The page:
Homes that turn a wide-angle lens on nature.
1. Firm: Rural Design.
Site: Milovaig, Isle of Skye, Scotland.
Description: Less really is more, as the saying goes. Take this windswept cottage for two in Scotland’s remote Hebrides archipelago. There is simplicity of form: a rectangle topped by a triangle, like a child’s drawing of a house. Simplicity of materials: corrugated aluminum (outside) and painted pine (inside). And simplicity of process: architects Alan Dickson and Gill Smiths built the home themselves, over three years of weekends. The raw metal shell takes cues from local sheds while being imbued with a forward-thinking spirit. “The aluminum cladding has strong associations with modernity,” says Dickson. “It calls to mind the optimism of the Apollo space program, of astronauts stepping out of Airstream trailers on their way to the moon.” To that materiality, he and Smiths added Corbusian hits of color fine-tuned to the area, from the gorse-yellow panel slotted between windows to the grass-green tile in the bathroom.
2. Firm: Mapa.
Site: Punta del Este, Uruguay.
Description: For a family whose members live in far-flung places—the parents in Abu Dhabi and Argentina, their daughter in London—this off-grid prefab on the edge of an olive grove offers the chance for reconnection. Whenever they can, the family members retreat to the small but sweet vacation home near Montevideo, designed with a nod to Jean Prouvé and the Eameses by prefab experts Mapa. Fabricated in-factory in just four months, it was trucked in twin modules to the site and bolted together atop stone walls specially built to level the steep plot. The perfectly symmetrical layout has sleeping suites flanking the open living room, a veranda, and a woodsy Canadian pine kitchen. The hero, though, is the system of sliding lapacho wood panels on two sides that attenuate light when the home is in use and close, clamlike, when not. Based on the design concepts pioneered in this project, Mapa is currently developing smaller “plug-and-play” Minimod Tinyhouses, manufactured in Portugal; the first will be installed later this year in upstate New York.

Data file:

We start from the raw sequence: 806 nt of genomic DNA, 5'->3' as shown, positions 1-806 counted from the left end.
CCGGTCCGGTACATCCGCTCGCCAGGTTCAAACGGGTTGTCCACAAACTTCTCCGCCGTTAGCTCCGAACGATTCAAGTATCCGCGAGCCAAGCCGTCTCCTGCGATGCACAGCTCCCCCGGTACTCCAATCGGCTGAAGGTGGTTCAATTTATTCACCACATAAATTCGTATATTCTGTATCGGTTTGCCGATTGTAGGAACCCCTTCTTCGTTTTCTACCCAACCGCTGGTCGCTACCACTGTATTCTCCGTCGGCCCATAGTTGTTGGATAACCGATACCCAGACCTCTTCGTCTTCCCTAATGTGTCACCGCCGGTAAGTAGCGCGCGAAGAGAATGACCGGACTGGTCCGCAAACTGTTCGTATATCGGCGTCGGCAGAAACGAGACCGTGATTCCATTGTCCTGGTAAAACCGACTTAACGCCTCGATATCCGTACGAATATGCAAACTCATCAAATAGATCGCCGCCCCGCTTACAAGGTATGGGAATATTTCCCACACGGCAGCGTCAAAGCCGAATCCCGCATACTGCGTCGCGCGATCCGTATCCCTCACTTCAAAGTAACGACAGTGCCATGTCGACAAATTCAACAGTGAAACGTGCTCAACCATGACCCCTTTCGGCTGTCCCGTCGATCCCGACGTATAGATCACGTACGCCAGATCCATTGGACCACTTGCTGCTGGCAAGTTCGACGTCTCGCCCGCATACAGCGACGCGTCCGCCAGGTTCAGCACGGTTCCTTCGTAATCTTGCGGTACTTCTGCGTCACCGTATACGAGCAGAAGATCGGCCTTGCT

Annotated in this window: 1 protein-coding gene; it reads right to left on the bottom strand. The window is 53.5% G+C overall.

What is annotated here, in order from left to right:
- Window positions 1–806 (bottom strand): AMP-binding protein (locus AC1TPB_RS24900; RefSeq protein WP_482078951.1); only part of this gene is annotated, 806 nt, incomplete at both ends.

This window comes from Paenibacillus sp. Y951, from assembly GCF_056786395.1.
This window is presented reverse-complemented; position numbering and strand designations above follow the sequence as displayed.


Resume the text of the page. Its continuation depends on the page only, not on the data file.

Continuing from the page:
3. Firm: Marc Koehler Architects.
Site: Almere, Netherlands.
Description: Care to live inside a painting? Marc Koehler made it possible for a family of three with a love of 17th-century Dutch landscape art. A simple four-story box of powder-coated corrugated steel looks onto the IJsselmeer, a man-made lake, and its surrounding fields through a composition of 11 windows cut into the back elevation. If the portals recall canvases arranged on a gallery wall that’s no accident: the proportions were taken from masterpieces by the likes of Rembrandt and van Gogh. Even the content is similar, the parallels between art and reality teased out by the architect’s framing—right down to that almost otherworldly quality of Dutch light.